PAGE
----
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dc.contributor.advisor DeMartini, John D.
dc.contributor.author Jasmer, Douglas P.
dc.date.accessioned 2020-07-31T20:45:13Z
dc.date.available 2020-07-31T20:45:13Z
dc.date.issued 1980-06
dc.identifier.uri http://hdl.handle.net/10211.3/217097
dc.description Thesis (M.A.)--Humboldt State University, Biology, 1980 en_US
dc.description.abstract Voge (1955, 1956a) and Frandsen and Grundmann (1961), have identified and recorded the distributions of parasites occuring in pocket gophers of the genus Thomomys. Todd et al. (1971) have identified parasites from Thomomys talpoides. There have been no such studies corncening Thomomys bottae in Northern California. Thus, my initial objective was to identify the parasites of T. bottae near McKinleyville, Humboldt Co., California. As my study progressed, questions arose about microgeographic distributions of the helminthofauna. Therefore, determination. of microgeographical variation became my second objective. Concurrently, a taxonomic problem arose concerning a strongylid nematode, which was tentatively identified as Ransomus rodentorum Hall 1916. Consequently, my third objective was to clarify the taxonomy of this nematode. Strongylid nematodes commonly infect herbivores (Popova 1964); but R. rodentorum is the only known strongylid parasitizing a subterannean host' and the life cycle is unknown. Thus, my final objective was to describe the life cycle and ecology of R. rodentorum. en_US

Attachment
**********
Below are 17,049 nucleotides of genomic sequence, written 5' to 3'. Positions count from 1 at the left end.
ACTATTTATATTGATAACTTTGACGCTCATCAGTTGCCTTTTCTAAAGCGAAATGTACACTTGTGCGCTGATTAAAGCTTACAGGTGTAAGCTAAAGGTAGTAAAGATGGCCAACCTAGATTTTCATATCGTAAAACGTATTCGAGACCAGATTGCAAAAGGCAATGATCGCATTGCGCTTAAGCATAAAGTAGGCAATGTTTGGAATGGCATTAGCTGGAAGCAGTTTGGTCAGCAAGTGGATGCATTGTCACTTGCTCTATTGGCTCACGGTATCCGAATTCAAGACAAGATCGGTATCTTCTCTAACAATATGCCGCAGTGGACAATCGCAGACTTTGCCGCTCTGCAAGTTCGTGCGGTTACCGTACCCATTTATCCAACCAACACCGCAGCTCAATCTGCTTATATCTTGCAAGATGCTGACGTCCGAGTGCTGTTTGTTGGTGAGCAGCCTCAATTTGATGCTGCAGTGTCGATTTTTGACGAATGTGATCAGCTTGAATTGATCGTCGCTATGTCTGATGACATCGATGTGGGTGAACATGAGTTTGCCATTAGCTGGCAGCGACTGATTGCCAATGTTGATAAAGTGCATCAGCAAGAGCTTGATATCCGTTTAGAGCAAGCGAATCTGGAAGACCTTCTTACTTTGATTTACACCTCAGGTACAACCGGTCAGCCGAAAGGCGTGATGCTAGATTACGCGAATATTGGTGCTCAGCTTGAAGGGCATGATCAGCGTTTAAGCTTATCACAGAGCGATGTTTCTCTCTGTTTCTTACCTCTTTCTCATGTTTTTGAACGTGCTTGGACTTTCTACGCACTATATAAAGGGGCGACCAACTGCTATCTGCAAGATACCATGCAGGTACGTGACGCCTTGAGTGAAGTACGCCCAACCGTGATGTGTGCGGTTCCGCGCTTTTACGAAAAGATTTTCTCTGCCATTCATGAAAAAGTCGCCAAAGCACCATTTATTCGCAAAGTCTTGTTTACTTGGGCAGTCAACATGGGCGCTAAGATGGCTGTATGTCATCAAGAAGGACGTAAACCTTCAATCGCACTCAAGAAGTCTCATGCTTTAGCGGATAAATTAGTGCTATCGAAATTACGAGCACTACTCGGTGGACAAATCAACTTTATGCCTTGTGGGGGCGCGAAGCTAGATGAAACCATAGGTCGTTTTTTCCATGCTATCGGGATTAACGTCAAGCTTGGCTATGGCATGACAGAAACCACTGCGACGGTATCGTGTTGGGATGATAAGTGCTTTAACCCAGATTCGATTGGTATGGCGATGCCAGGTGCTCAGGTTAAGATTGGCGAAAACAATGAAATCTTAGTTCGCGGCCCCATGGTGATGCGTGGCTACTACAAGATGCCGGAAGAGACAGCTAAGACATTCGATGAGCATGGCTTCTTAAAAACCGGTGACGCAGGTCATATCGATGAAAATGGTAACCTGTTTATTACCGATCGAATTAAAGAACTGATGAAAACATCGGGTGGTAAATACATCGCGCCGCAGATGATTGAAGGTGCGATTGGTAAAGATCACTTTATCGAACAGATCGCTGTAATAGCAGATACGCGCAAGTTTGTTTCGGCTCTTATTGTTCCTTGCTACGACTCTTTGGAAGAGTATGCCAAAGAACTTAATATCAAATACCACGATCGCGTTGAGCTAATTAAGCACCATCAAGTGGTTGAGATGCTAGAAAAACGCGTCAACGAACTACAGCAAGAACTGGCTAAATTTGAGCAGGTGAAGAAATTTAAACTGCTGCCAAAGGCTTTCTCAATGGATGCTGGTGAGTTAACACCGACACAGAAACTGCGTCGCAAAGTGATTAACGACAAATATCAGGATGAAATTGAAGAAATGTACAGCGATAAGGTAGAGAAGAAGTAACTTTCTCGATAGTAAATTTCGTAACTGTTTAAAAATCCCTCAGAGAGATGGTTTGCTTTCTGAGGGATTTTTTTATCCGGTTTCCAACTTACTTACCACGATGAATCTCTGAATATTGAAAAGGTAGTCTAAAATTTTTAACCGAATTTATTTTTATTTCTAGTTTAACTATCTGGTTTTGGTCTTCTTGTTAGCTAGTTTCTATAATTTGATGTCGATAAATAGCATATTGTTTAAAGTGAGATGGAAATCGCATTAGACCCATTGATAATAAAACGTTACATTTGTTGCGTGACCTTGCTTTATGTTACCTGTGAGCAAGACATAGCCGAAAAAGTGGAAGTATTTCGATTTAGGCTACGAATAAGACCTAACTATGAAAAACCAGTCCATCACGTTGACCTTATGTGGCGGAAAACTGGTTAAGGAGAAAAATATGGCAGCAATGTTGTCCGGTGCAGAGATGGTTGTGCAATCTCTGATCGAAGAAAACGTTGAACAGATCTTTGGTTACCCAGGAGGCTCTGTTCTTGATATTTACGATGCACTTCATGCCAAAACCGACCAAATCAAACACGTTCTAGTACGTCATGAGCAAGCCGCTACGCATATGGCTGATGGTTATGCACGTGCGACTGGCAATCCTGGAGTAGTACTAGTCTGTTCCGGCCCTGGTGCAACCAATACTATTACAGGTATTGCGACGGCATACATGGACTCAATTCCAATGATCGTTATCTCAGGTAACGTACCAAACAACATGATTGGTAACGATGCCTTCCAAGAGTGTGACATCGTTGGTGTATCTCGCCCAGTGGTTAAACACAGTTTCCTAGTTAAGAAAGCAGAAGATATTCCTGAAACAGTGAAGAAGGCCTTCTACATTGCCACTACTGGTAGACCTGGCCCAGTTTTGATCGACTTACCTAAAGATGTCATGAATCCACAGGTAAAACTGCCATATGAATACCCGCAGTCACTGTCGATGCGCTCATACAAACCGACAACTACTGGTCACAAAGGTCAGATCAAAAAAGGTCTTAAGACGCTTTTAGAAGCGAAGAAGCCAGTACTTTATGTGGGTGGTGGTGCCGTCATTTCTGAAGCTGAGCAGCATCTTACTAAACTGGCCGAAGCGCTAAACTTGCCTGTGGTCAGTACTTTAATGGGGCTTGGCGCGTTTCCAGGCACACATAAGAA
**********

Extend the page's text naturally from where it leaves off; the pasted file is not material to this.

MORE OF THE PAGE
dc.language.iso en_US en_US
dc.publisher Humboldt State University en
dc.subject Parasites en_US
dc.subject McKinleyville, California en_US
dc.subject Humboldt County en_US
dc.subject Pocket gophers en_US
dc.title The parasites of the Botta pocket gopher Thomomys bottae and the taxonomy and biology of Ransomus rodentorum en_US
dc.type Thesis en_US
dc.program Biology en_US


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